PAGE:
Mr Green had become frustrated by the victim's annoying behaviour on the golf course, disturbing

fixtures, making jokes and kicking the tee markers away.

Regretfully Mr Green's actions caused the victim to collapse and he required emergency surgery for

his injuries.

The task for our young lawyers was to represent Mr Green on his guilty plea in the District Court.

To do this, we had to work through the process of how to present a plea in mitigation.


Our first step was to look at sentencing...

What types of sentences can be given by a Judge?

We learned about diversion, which is a bit like a "get out of jail free" card for minor offenses.

We also learned that there are a wide range of community-based sentences such as community

service, community programmes and periodic detention.

Just imagine having to turn up for one day a week at a periodic detention centre and work for

10 hours without getting paid?

...Wait a minute, says Hugh... they don't get paid?!!


Next step, what is a plea in mitigation?

It's basically information that will help the Court to understand the defendant's situation and

encourage the Court to give them a less serious penalty.

So, what can we say about Mr Green?

We talked about the fact that he had co-operated with the Police and entered an early guilty plea.

He was remorseful and was willing to pay reparation to the victim. He had a full-time job and no

previous convictions. He did not mean to cause serious harm to the victim.

All these factors we would include in our plea of mitigation.


Then, Mel presented a plea in mitigation for Mr Green...

Using the language of the Courtroom, she asked the Judge to consider a discharge without

conviction (like the real case).

The group were all quite persuaded by Mr Green's plea of mitigation but as often happens in

the real world, the case didn't go our way.

The Judge said Mr Green had to accept the consequences of the injury being serious so his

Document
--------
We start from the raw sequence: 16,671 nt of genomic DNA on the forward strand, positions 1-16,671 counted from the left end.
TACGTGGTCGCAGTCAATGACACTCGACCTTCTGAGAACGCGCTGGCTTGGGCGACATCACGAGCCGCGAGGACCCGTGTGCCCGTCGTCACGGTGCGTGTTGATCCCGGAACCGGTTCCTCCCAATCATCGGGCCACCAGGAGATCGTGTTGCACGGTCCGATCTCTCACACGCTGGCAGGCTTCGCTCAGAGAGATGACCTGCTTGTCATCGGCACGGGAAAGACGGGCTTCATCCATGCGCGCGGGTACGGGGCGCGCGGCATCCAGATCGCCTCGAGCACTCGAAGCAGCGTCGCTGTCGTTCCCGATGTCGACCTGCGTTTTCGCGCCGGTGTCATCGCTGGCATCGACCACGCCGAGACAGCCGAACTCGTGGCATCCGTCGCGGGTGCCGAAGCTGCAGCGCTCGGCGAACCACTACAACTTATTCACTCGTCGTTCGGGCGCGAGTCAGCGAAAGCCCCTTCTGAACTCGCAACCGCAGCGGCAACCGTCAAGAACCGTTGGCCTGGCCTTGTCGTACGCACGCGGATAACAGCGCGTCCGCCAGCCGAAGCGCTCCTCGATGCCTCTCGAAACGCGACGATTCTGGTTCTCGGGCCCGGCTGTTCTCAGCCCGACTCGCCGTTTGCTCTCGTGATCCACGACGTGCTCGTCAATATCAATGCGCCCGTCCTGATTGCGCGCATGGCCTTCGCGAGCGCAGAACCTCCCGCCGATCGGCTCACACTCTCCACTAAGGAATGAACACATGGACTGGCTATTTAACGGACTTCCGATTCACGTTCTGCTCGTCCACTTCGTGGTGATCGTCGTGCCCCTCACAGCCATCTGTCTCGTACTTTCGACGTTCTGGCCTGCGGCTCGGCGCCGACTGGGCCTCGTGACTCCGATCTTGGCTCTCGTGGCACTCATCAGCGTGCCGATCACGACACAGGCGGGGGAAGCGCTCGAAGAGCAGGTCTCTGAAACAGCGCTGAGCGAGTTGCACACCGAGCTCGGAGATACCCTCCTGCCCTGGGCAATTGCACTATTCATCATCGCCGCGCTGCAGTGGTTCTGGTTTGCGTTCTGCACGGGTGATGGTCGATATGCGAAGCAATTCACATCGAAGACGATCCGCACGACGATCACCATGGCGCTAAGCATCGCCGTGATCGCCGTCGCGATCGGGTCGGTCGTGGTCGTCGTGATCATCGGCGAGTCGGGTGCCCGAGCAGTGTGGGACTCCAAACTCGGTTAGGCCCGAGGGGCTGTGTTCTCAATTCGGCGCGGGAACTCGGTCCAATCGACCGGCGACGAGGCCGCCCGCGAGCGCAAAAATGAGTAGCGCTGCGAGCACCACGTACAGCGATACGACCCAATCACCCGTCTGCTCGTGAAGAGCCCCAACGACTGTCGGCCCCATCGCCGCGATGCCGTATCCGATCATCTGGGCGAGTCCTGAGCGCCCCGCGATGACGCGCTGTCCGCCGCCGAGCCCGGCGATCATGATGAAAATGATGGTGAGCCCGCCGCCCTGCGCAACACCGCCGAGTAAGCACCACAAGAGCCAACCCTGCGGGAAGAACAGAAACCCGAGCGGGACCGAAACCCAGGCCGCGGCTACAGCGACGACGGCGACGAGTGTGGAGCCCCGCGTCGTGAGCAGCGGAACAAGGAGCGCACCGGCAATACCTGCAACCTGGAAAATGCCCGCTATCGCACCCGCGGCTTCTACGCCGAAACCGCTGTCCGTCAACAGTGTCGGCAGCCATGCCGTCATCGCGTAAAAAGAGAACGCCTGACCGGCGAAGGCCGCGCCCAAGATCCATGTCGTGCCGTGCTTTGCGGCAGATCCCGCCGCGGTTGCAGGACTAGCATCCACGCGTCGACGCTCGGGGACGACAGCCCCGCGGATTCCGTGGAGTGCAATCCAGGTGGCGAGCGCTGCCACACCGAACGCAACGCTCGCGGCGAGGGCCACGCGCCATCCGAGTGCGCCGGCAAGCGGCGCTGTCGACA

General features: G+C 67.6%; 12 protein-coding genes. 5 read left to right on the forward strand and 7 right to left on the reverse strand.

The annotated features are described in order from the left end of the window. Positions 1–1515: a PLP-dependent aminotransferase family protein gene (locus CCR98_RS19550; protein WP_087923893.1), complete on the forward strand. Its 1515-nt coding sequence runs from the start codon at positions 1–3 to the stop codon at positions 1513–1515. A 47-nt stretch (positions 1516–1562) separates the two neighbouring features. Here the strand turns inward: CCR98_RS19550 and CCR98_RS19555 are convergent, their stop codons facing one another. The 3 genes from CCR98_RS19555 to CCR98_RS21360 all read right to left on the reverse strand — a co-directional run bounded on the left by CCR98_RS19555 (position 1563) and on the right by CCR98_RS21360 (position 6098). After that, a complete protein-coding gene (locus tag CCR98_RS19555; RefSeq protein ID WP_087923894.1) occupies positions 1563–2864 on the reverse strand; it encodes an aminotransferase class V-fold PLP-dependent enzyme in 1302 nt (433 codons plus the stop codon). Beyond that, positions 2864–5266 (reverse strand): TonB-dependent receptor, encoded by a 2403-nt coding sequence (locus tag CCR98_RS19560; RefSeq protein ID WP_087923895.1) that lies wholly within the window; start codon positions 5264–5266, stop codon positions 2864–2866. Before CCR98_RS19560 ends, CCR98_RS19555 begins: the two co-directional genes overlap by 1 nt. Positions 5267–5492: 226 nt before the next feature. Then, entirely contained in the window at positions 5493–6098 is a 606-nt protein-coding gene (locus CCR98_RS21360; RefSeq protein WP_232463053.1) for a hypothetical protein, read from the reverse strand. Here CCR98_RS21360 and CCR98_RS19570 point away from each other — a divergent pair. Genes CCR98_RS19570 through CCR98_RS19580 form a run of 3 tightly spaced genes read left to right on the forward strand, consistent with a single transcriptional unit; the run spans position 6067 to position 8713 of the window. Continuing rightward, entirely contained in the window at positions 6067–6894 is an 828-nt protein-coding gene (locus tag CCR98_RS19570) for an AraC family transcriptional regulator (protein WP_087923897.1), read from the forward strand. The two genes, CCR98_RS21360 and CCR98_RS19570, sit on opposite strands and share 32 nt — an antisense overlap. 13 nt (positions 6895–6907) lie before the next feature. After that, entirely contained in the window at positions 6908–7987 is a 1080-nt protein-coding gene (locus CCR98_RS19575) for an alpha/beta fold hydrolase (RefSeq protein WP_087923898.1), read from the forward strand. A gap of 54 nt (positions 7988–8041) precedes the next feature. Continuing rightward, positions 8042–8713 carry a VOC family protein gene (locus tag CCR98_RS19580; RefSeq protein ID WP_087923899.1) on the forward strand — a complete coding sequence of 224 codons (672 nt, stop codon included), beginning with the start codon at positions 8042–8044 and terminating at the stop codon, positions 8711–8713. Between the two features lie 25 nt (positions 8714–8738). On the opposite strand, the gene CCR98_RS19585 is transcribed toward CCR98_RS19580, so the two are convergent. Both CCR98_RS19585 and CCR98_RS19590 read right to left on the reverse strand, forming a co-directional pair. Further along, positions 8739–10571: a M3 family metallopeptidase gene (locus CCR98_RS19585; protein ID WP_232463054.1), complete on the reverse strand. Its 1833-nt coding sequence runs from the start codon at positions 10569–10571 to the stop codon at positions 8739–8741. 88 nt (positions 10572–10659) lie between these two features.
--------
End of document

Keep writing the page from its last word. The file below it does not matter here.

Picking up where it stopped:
application for a discharge without conviction was dismissed.

He was convicted and told to pay the victim $1000 reparation.

Here is Mr Green's summary of facts and plea in mitigation plus some general information on sentencing and of mitigation.

SESSIONS 4 and 5: Writing and Presenting Pleas in Mitigation

Today our young lawyers were all given their own real District Court case to work on. Armed with a Police Summary of facts and some background information about the defendant,

they each had to write a plea of mitigation for their client.

The plea had to include a submission to the Court about what type of sentence would be appropriate. With brains on fire, the group quickly set to work with loads of questions, discussion,

reading aloud, writing furiously, re-reading, proofing and finally completion! Jacob and Amy W. were keen to present their pleas first so we had just enough time in the first session to hear these.

Both delivered their pleas with confidence and flair. Session 5 and we were back to hear more pleas. With Room 1A set up with a prosecution table and a defence table, the group took turns being the Police (to read out the summary of facts)

and being defence counsel. At the conclusion of each plea of mitigation, we all discussed the facts and the suggested sentence and then listened to the comments and decision that the real

Judge made in each case. Top marks to Caitlin whose submission on sentence was exactly the same as what the Judge handed down!

This was a great experience at being able to elicit the necessary information to tell the Court as well as thinking about sentencing options and addressing the Court in the appropriate way.

Great work everyone.

SESSION 6: Not guilty pleas

What happens if a person is charged with a crime and wants to plead not guilty?

Following Oliver's case (from the Civics Education part of the Ministry of Justice website) we looked at the process from beginning to end.

Here is a very brief overview:

oliver 1.jpg

1. Oliver runs a red light and crashes into a van.